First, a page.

Monday, October 5, 2009

End of Battlestar

*Lots of spoilers beyond this point. All who haven't seen Battlestar Galactica and still wish to, don't read.

As always, I'm a bit behind the general population when it comes to watching TV shows. Specifically, I just finished watching the last episode of Battlestar Galactica. And I have one huge question: Did anyone else feel a little cheated by the "angel" answer to pretty much everything?

I was really hoping that something would be revealed about Baltar and why he always had visions of Six, something scientific and explainable (at least in that world), like maybe he was also a Cylon and was sharing/living in some sort of Cylon vision. Nope. She's an angel. And what about the fact that it's not until the final episode that it's revealed that Caprica Six has the same visions? That felt cheap and confusing.

On top of that, Cara was an angel? I wanted a better answer.

Other things (which made me unhappy) left unanswered :
  • Why did Lee know he wasn't going to see his father again, when his dad was simply planning to build the cabin he and Roslin always wanted after he buried her?
  • Why, in the future, did they find only the remains of Athena and Karl's child, Hera, but not Athena or Karl, or for that matter, the remains of anyone else that landed on the planet or any of the natives already inhabiting the island?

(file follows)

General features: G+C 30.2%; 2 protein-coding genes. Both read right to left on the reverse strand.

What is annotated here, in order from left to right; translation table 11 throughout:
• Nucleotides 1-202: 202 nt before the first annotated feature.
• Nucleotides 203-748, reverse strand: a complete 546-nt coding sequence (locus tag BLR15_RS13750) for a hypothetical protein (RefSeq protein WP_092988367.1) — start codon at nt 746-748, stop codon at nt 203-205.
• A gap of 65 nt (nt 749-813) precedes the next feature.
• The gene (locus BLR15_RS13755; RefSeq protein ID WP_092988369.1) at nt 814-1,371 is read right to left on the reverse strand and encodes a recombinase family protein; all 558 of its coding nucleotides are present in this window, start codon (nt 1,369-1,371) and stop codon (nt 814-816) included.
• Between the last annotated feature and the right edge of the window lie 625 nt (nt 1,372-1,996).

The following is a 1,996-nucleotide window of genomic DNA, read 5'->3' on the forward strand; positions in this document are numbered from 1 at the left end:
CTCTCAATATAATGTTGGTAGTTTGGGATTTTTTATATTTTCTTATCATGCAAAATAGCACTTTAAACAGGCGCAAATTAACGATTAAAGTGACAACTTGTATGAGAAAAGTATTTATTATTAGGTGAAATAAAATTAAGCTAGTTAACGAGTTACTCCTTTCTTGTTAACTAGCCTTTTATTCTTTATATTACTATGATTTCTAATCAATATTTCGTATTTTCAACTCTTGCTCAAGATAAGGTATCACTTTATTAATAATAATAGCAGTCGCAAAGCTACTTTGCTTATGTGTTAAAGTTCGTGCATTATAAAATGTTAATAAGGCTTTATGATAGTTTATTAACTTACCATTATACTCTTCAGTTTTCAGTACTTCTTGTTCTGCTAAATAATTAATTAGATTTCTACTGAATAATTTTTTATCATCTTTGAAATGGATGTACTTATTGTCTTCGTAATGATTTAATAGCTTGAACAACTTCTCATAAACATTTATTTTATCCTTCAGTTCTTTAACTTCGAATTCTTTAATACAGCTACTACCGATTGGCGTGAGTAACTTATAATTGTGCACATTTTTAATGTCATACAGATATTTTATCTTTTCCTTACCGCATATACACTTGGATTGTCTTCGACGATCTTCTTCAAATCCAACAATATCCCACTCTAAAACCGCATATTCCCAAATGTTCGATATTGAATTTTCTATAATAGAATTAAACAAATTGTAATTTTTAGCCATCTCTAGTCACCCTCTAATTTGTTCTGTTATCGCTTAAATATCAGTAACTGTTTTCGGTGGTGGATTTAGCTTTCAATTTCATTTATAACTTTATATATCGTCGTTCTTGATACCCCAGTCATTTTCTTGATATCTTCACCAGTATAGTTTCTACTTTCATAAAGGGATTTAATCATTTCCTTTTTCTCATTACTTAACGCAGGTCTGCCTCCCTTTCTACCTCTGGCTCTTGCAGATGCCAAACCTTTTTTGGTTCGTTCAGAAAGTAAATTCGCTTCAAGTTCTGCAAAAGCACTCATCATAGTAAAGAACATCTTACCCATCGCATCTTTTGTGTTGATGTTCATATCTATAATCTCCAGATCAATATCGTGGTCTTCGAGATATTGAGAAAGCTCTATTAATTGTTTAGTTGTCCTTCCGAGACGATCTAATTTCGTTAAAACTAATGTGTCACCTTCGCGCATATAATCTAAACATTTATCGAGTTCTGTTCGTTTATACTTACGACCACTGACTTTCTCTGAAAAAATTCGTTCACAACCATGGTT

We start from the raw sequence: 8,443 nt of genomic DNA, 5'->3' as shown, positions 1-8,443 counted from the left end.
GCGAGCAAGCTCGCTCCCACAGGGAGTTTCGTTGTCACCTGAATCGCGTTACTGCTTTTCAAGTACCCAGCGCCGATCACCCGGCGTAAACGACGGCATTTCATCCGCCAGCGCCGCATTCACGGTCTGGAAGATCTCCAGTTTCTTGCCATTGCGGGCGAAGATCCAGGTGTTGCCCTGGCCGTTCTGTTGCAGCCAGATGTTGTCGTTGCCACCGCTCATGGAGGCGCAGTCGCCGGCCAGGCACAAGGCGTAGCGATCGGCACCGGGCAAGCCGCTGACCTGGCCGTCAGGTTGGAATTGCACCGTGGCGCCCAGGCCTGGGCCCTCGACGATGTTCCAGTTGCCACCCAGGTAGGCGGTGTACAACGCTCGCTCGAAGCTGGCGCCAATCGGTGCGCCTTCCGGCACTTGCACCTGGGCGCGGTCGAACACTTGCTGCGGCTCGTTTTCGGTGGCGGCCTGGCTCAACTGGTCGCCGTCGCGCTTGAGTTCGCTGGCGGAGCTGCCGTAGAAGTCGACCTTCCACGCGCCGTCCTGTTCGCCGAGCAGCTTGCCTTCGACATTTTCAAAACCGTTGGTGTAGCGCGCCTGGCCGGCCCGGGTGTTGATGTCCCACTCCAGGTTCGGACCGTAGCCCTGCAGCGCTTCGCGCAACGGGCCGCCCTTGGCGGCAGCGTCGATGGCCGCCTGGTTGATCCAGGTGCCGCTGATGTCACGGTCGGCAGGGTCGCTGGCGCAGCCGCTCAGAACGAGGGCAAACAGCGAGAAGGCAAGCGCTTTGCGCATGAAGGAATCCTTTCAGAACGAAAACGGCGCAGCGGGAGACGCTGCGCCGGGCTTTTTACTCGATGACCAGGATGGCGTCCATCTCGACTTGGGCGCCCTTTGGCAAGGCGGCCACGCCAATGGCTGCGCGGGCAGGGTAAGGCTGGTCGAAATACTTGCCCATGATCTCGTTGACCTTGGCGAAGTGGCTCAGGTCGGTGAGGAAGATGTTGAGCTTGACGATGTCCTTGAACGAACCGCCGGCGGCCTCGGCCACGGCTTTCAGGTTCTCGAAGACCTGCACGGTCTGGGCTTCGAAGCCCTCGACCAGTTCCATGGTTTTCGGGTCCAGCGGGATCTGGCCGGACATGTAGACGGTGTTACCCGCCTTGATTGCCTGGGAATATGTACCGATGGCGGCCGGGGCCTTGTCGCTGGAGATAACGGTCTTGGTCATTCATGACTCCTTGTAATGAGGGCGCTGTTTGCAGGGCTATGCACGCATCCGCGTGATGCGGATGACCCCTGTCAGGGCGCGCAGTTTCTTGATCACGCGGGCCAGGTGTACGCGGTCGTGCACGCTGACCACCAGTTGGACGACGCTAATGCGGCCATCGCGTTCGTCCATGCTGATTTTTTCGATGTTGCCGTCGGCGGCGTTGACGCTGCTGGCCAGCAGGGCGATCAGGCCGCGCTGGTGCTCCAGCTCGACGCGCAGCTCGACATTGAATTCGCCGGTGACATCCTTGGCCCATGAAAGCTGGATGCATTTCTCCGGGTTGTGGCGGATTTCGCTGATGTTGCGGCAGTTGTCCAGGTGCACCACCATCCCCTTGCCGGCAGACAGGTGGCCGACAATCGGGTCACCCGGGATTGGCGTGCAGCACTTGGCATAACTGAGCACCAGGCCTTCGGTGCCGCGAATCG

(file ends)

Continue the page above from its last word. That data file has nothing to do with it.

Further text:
• Why did everyone have visions of little Hera leading them to their salvation, when in fact it was Kara?
  • Why was Kara called the Harbinger of Death by the Cylons? Because she was dead?
  • Can an angel see a vision of another angel as seemed to implied by the piano scenes with her "dad"? (That leads to a whole bunch of other possibilities, like maybe the reason no one found the rest of the human and Cylon population's bones was because the were all unaware that they were angels and only Hera was real.)

I'm still not sure if I'm pleased with that final episode or not. It felt like a finale, if not one that answered all my questions. Was that an intellectual choice on the writers' part to leave the audience with the same questions that the people on the ship had? To draw analogies between questions we ask ourselves about God and the unanswered pieces of the show? Was this whole show supposed to demonstrate how Christianity and science can coexist? Was it all Christian propaganda, that God exists, angels exist, and there is A Plan? Am I trying to make this deeper than it is?

I do know that I have no desire to see the special Battlestar Galactica: The Plan, so at least I have one answered question.

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